The international long-term cement studies (LCS) project aims to increase the understanding of the behaviour of cement within a radioactive waste disposal system and how hyper-alkaline leachates may interact with host rock. Such an understanding enables confident, robust and safety-relevant statements to be made concerning future system behaviour, irrespective of host rock, engineered barrier system, or waste type. The LCS project involves laboratory experiments, in situ tests and numerical modelling to address these issues. The agencies participating are Nagra (Switzerland), JAEA (Japan), the Nuclear Decommissioning Authority, Radioactive Waste Mangement Directorate (UK), Posiva (Finland) and SKB (Sweden).
Project activities have included: the development of conceptual and theoretical models of cement–rock interaction; testing of numerical models against data from laboratory experiments and industrial and natural analogues of cement–rock reaction; and the synthesis and incorporation of performance assessment (PA) relevant data from analogue studies. Key threads running through these studies include an analysis of issues relating to upscaling of processes and data to the greater temporal and spatial scales relevant to PA, and investigations of modelling the changes in physical properties that accompany geochemical reaction. Here we present examples of the results from model test cases, highlighting the important issues that have arisen.
In a number of concepts for a geological disposal facility (GDF) for radioactive waste, cement-based materials are used for mechanical support, backfilling of cavities, grouting of fractures in the host rock, and/or immobilization of radionuclides in waste forms (e.g. Gribi et al., 2008). Chemical reactions may occur within these materials which could potentially lead to a loss of their containment properties due to mineral alteration and related changes in swelling capacity, hydrogeological properties (porosity and permeability) and sorption properties. Within the host rock it is expected that there would be a net decrease in porosity and permeability as fractures become filled with new relatively high-volume minerals.
The international collaborative long-term cement studies (LCS) project, a partnership between Posiva (Finland), JAEA (Japan), the Nuclear Decommissioning Authority (NDA) (UK), SKB (Sweden) and Nagra (Switzerland), aims to further understanding in this area by conducting in situ field experiments with more realistic boundary conditions and longer timescales than have previously been achieved. The experimental work is informed by modelling studies, both of the field experiments and of other published work. Consideration is also given to alternative materials to Portland cement, such as low-pH cement blends, the use of which may help to mitigate potential problems caused by hyper-alkaline leachates. The LCS project has been active since 2006, building upon the work of the HPF (hyperalkaline plume in fractured rock) project (e.g. Soler et al., 2004), and will continue until at least 2013.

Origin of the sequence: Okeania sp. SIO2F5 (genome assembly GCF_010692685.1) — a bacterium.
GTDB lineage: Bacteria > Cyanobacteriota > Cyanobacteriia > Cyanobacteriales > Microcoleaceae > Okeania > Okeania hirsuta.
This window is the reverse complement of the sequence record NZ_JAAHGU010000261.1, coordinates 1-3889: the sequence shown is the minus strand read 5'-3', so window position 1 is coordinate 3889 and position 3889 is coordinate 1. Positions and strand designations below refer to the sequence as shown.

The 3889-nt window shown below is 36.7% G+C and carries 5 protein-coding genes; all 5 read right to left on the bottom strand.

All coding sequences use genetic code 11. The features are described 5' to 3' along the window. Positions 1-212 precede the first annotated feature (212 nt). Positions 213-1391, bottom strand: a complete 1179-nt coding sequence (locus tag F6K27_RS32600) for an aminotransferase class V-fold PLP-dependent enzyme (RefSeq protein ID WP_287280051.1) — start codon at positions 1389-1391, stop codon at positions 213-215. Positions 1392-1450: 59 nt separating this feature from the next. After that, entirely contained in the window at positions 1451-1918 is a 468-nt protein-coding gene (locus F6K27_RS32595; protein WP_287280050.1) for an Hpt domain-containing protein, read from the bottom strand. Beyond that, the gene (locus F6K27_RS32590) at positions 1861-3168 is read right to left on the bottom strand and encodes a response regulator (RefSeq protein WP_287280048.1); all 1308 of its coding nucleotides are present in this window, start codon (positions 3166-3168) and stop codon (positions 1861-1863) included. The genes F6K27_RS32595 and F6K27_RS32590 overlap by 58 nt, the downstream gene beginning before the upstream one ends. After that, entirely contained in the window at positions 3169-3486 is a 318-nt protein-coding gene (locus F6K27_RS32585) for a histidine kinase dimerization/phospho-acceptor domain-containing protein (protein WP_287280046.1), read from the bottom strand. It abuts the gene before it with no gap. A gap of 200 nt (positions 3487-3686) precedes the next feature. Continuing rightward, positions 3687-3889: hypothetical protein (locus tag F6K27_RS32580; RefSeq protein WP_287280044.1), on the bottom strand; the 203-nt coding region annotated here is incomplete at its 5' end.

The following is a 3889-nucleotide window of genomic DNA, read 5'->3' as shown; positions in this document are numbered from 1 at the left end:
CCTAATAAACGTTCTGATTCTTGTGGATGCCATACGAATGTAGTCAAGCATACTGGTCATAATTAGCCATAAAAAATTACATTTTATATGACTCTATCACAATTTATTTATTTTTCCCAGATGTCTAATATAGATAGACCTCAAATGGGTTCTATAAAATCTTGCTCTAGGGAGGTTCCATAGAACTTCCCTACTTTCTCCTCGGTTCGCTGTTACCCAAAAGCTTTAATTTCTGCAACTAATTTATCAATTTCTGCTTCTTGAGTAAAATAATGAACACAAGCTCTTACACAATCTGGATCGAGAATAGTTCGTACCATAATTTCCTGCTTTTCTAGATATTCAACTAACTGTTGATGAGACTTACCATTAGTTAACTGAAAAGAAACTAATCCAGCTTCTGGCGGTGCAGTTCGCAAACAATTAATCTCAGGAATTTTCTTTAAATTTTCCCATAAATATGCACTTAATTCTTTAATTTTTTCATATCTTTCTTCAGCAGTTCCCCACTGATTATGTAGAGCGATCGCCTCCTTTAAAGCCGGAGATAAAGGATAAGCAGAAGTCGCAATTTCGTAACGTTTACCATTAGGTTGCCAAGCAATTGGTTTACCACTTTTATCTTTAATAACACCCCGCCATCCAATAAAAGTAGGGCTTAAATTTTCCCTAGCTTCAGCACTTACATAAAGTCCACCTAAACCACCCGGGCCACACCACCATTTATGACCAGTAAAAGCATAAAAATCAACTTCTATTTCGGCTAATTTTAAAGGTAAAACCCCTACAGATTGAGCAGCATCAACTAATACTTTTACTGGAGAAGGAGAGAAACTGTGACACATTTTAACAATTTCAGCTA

The current paper is concerned with the modelling studies carried out within the LCS project. Two preliminary code intercomparison exercises have been carried out (Savage et al., 2011), involving modelling cement hydration experiments (Lothenbach and Winnefeld, 2006), and a short-term column laboratory experiment where high-pH liquid was advected through a fracture in a column of granite rock (Soler and Mäder, 2007). These modelling exercises showed that the dominant reaction pathways are fairly well understood but some significant differences existed amongst the precise parameterization (e.g. reactive surface areas, dependencies of rate on pH, types of secondary minerals) and, in some instances, the processes involved (e.g. partition of alkali elements between solids and liquids during cement hydration, kinetic models).
The LCS project realizes the importance of studying natural/industrial analogues to build confidence in our models and understanding of hyperalkaline systems. Two such cases have been investigated; the Maqarin natural analogue in Jordan, where naturally high-pH waters (pH >12) flow through a fractured biomicritic limestone (e.g. Smellie et al., 2001), and the Tournemire industrial analogue in France, where cement-filled boreholes have been in contact with a mudrock for over 15 years (Tinseau et al., 2006). The Maqarin modelling work is currently ongoing, but the Tournemire work is summarized in the remainder of the current paper.